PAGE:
|Born:|| Unknown, |
|Died:|| 1977, |
|Hair/eye color:||Blue (Eyes), Gray (Hair)|
|Dist. Features:||Webbed fingers|
|Status:||Deceased - Shot|
|Behind the scenes|
|Portrayed By:||Curt Jürgens|
|First Appearance:|| The Spy Who Loved Me (Film)|
|Last Appearance:|| The Spy Who Loved Me (Film)|
The webbed-fingered Karl Stromberg is a successful self-employed businessman as head of his own shipping firm. It must be noted that in Christopher Wood's novelisation of the film, Stromberg's first name is Sigmund, and is Swedish. Stromberg's obsession and passion is the ocean where he lives in his palace, named Atlantis, that could submerge itself underwater so as not to be seen or detected. Located off the coast of Sardinia, Italy, Atlantis has everything to support life above and below water for any length of time. In fact, Atlantis is more like a city, able to support dozens if not hundreds of people.
Stromberg also owns a huge tanker, named Liparus, that serves as his headquarters away from Atlantis. Aboard the tanker he has a small army of soldiers clad in orange jumpsuits.
Although Stromberg has a passion and love for the ocean and its various species, he absolutely despises the human race, not unlike Jules Verne's Captain Nemo. Stromberg, however, is much more diabolical and has no interest in benefitting the world. He has a congenital condition in which his hands were webbed like those of aquatic birds or mammals. It is his personal mission to start over with a new civilization underwater. After contracting two scientists to create the technology to track nuclear submarines, Stromberg takes this technology and uses it to capture a Soviet nuclear submarine and a United Kingdom submarine. By tracking the subs, Stromberg's tanker, the Liparus, would sneak up on the subs and capture them inside the tanker. His plan calls for the use of firing nuclear weapons from these subs at Moscow and New York City, thus framing each other's government and starting a nuclear war, which would wipe out every last human being on Earth.
This scheme is actually a recycled plot from a previous film, You Only Live Twice, which was similar in that by stealing space capsules it would start a war between the Soviets and the Americans. The scheme in which the villain wishes to destroy mankind to create a new race or new civilization was also used in Moonraker, the next film after The Spy Who Loved Me. In Moonraker, the villain Hugo Drax had an obsession with starting human civilization over in space. The film Moonraker was also written by Christopher Wood. Both featured Jaws as a henchman.
Stromberg's scheme is prevented after Bond is taken aboard the Liparus as a prisoner from a recently captured American submarine. With Bond's help, the crews of the other submarines escape and take over the tanker. With the tanker in their control, Bond is able to order the stolen submarines to fire their nuclear warheads at each other. Prior to this, however, Stromberg abducts Bond's partner, Anya Amasova, and escapes to his city-ship, Atlantis.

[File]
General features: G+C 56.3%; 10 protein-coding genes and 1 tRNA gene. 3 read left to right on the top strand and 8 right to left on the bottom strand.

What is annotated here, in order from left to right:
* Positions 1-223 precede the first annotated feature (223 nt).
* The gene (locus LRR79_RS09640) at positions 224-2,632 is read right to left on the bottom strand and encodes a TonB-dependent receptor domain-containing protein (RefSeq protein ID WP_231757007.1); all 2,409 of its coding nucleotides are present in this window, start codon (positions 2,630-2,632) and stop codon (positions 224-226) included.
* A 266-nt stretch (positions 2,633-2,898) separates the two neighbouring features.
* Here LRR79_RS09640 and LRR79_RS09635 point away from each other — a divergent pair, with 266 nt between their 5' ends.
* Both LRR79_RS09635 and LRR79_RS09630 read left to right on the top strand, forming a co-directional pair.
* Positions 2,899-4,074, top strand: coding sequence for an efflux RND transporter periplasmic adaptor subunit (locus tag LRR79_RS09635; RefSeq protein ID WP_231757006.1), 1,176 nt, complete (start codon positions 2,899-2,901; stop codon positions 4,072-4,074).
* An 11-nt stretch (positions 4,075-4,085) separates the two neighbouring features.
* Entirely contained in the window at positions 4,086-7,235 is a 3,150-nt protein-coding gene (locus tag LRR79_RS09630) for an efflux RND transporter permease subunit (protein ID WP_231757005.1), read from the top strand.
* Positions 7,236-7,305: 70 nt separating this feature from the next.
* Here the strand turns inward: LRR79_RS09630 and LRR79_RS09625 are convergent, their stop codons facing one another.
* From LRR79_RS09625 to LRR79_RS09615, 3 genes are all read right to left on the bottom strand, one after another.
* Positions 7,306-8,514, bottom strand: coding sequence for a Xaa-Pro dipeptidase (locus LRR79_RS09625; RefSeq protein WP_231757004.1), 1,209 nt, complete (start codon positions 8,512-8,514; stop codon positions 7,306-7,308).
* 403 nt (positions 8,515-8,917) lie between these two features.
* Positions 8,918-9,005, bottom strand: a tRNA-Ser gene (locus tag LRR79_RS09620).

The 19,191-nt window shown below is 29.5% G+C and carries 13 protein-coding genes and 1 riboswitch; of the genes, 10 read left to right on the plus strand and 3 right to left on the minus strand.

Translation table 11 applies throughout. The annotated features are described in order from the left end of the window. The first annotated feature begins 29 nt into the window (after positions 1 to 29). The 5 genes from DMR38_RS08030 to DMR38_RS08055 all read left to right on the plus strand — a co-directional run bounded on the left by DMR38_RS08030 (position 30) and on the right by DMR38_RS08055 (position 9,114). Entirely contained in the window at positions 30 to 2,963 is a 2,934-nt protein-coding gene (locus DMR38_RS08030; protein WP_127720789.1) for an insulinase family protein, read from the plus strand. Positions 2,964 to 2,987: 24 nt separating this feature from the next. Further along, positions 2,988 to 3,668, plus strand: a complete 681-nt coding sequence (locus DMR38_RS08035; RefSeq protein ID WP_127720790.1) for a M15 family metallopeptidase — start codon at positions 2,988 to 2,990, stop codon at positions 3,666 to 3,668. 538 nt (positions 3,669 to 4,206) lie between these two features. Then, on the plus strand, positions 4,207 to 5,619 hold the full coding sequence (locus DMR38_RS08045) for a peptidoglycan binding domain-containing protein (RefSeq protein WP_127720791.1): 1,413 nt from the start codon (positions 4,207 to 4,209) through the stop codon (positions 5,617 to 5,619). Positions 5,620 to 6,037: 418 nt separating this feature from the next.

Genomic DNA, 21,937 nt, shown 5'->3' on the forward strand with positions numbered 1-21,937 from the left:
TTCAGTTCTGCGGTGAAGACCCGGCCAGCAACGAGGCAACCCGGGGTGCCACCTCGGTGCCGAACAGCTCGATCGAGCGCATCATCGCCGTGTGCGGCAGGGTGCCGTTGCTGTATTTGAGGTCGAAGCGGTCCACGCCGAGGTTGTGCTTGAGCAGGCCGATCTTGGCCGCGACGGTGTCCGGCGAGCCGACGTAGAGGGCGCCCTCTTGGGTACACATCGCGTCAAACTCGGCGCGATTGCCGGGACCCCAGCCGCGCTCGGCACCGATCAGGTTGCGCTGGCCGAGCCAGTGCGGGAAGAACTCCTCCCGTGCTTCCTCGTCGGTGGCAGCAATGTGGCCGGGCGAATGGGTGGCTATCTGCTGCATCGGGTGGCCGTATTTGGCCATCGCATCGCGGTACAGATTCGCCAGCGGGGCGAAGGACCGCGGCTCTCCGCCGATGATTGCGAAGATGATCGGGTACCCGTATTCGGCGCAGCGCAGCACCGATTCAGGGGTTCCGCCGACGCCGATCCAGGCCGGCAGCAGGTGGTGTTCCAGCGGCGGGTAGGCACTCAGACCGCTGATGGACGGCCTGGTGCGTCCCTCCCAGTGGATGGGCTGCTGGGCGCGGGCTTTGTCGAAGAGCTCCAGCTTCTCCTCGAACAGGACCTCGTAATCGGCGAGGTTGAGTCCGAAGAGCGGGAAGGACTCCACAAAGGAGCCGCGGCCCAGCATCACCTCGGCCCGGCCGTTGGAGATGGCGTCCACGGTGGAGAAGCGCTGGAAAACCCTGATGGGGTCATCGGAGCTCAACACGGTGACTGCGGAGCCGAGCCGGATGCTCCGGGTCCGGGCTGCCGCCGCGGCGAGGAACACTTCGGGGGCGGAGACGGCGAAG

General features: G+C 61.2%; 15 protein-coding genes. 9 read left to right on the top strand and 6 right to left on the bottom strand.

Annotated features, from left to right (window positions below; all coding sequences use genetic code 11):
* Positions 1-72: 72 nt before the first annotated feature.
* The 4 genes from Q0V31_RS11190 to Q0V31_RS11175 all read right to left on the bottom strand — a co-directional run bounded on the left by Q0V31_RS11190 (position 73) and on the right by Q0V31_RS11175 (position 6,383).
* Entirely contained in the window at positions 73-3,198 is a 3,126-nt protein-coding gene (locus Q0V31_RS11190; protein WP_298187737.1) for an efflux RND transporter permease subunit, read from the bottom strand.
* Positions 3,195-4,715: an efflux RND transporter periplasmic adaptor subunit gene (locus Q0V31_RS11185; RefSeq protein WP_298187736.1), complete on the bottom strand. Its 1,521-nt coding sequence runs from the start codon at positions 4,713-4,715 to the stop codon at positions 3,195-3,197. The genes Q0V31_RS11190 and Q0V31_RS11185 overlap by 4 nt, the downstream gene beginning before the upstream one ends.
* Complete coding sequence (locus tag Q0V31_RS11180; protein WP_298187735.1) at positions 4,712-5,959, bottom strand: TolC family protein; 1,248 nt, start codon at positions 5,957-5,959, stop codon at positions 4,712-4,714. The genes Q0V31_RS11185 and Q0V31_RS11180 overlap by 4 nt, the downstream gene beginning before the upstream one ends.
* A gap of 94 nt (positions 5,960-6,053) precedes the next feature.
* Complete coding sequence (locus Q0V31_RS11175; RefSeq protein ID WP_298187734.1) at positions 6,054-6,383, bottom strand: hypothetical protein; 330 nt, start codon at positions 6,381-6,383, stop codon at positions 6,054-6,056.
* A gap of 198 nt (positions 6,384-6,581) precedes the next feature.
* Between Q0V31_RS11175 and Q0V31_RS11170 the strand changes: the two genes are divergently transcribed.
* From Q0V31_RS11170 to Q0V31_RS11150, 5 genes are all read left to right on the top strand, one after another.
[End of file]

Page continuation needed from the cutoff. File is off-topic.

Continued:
Bond pursues Stromberg, and after two failed attempts by Stromberg to kill him, Bond exercises his licence to kill by shooting Stromberg twice in the groin and twice in the chest. Atlantis is later scuttled by the U.S.S. Wayne, giving Stromberg a burial at sea.
Henchmen & Associates
Behind the scenes
The character Stromberg was created specifically for the film by writer Christopher Wood. The novel The Spy Who Loved Me, written by Ian Fleming wasn't told from Bond's perspective, but rather a Bond girl that is in love with him. The entire plot of the film has actually nothing to do at all with the plot of the novel. This was at Fleming's request; when he sold the rights to his novel to EON Productions he requested only the title be used. Stromberg has the distinction, therefore, of being the very first major James Bond villain to be created specifically for the movies.
In early drafts of the screenplay, the villain of The Spy Who Loved Me was going to be Ernst Stavro Blofeld, head of SPECTRE and Bond's mortal enemy from previous films, but legal wrangling over the rights to the character required the creation of a new villain. A passing reference in the film to the death of Bond's wife (killed in On Her Majesty's Secret Service in a drive-by shooting conducted by Blofeld himself) could be a remnant of this earlier script. Indeed Stromberg and Blofeld have many similarities, both in terms of characterization, and in the fact that they have small armies of thugs at their disposal. Stromberg's plan to end civilization is also similar to Blofeld's plan to start a Third World War in You Only Live Twice.
- "I'm somewhat of a recluse. I wish to conduct my life on my own terms, and in surroundings with which I can identify. That is a privilege of wealth."
- "Farewell, Mr. Bond. That word has, I must admit, a welcome ring of permanence about it."
- "Observe, Mr. Bond, The instruments of Armageddon."
- ― Referring to the nuclear warheads.
- "Yours too, Mr. Bond, yours too... and faster than you think."
- ― Stromberg's response to Bond's "Your time's up, Stromberg."